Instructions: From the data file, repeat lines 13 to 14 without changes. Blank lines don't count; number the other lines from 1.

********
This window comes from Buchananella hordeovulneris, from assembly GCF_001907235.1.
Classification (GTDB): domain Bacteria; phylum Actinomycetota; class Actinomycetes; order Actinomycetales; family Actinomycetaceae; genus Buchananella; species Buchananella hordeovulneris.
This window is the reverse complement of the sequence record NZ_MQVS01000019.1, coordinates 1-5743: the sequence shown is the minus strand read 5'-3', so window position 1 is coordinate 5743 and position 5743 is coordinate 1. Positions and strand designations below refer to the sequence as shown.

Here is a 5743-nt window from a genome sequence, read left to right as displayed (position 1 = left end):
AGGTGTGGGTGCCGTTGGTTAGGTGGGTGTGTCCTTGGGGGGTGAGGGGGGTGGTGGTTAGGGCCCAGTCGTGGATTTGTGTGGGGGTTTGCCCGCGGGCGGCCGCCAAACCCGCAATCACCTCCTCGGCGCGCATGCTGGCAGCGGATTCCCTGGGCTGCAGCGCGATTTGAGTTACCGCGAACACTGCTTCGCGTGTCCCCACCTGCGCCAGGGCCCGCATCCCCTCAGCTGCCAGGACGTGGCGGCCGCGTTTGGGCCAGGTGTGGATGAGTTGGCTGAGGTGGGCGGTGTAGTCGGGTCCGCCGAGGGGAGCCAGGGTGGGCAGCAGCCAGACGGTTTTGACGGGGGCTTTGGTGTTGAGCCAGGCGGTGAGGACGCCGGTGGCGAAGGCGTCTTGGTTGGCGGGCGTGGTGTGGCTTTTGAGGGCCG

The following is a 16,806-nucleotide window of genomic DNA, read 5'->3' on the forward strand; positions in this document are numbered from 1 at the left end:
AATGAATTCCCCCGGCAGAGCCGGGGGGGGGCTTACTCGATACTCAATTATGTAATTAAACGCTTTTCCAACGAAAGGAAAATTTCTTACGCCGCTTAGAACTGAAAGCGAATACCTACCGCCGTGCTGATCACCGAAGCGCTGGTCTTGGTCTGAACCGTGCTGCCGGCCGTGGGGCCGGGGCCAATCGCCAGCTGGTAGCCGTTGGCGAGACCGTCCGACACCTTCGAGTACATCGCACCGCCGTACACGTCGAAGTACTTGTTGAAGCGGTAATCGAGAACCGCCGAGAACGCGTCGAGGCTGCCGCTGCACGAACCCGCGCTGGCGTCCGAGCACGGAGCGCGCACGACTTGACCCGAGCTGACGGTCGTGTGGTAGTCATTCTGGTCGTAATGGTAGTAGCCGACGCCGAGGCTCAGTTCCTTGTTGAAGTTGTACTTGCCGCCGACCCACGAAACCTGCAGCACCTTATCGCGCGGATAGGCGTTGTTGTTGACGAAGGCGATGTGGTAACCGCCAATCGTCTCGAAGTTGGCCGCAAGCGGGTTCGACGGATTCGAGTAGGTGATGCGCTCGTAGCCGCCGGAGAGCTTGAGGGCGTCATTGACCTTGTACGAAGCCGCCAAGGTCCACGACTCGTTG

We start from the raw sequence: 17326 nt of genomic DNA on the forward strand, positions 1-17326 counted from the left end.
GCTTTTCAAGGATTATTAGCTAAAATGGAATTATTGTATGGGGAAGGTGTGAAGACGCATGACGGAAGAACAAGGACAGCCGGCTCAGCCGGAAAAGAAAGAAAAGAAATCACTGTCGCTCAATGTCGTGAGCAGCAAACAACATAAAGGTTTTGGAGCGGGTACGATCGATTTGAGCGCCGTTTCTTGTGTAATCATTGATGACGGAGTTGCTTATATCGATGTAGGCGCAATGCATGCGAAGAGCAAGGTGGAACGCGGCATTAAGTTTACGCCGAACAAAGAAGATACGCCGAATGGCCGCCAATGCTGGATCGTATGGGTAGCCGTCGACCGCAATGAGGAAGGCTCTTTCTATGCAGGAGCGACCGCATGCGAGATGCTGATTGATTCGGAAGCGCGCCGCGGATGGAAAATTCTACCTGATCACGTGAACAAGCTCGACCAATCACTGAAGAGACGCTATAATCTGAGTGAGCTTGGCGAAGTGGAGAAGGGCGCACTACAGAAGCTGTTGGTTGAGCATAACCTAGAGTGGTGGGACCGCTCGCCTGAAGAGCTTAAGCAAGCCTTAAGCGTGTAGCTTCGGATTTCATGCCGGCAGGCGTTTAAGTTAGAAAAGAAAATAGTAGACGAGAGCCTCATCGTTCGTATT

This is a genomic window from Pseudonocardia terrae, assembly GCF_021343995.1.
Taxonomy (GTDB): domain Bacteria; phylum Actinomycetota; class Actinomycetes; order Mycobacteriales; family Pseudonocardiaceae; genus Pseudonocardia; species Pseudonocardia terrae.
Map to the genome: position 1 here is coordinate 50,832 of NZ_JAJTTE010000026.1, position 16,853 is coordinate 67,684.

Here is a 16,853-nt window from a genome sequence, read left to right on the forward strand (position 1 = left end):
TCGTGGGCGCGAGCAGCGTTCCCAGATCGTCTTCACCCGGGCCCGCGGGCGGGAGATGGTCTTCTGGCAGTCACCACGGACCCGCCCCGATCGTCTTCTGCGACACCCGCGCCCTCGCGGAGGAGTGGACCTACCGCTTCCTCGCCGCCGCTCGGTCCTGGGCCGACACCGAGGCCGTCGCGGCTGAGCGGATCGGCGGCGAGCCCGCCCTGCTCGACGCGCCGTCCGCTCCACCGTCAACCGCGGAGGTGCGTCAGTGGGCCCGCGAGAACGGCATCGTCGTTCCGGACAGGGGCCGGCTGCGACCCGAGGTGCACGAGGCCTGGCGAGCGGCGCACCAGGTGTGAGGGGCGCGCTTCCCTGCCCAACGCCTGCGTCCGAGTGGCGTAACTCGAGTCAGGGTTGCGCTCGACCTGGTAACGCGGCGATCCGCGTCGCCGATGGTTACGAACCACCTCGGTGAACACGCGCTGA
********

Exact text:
Here is a 16,853-nt window from a genome sequence, read left to right on the forward strand (position 1 = left end):
TCGTGGGCGCGAGCAGCGTTCCCAGATCGTCTTCACCCGGGCCCGCGGGCGGGAGATGGTCTTCTGGCAGTCACCACGGACCCGCCCCGATCGTCTTCTGCGACACCCGCGCCCTCGCGGAGGAGTGGACCTACCGCTTCCTCGCCGCCGCTCGGTCCTGGGCCGACACCGAGGCCGTCGCGGCTGAGCGGATCGGCGGCGAGCCCGCCCTGCTCGACGCGCCGTCCGCTCCACCGTCAACCGCGGAGGTGCGTCAGTGGGCCCGCGAGAACGGCATCGTCGTTCCGGACAGGGGCCGGCTGCGACCCGAGGTGCACGAGGCCTGGCGAGCGGCGCACCAGGTGTGAGGGGCGCGCTTCCCTGCCCAACGCCTGCGTCCGAGTGGCGTAACTCGAGTCAGGGTTGCGCTCGACCTGGTAACGCGGCGATCCGCGTCGCCGATGGTTACGAACCACCTCGGTGAACACGCGCTGA